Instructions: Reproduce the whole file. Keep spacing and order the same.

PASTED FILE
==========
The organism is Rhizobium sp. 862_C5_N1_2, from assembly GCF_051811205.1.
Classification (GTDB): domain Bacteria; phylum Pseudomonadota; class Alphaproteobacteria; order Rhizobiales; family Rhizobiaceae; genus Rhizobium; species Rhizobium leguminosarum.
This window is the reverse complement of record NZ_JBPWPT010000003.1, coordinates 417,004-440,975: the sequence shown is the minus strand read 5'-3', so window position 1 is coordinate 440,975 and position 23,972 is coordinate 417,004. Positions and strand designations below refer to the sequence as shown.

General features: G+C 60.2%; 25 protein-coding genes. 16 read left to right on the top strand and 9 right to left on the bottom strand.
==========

The organism is Rhizobium sp. 862_C5_N1_2, from assembly GCF_051811205.1.
Classification (GTDB): domain Bacteria; phylum Pseudomonadota; class Alphaproteobacteria; order Rhizobiales; family Rhizobiaceae; genus Rhizobium; species Rhizobium leguminosarum.
This window is the reverse complement of record NZ_JBPWPT010000003.1, coordinates 417,004-440,975: the sequence shown is the minus strand read 5'-3', so window position 1 is coordinate 440,975 and position 23,972 is coordinate 417,004. Positions and strand designations below refer to the sequence as shown.

General features: G+C 60.2%; 25 protein-coding genes. 16 read left to right on the top strand and 9 right to left on the bottom strand.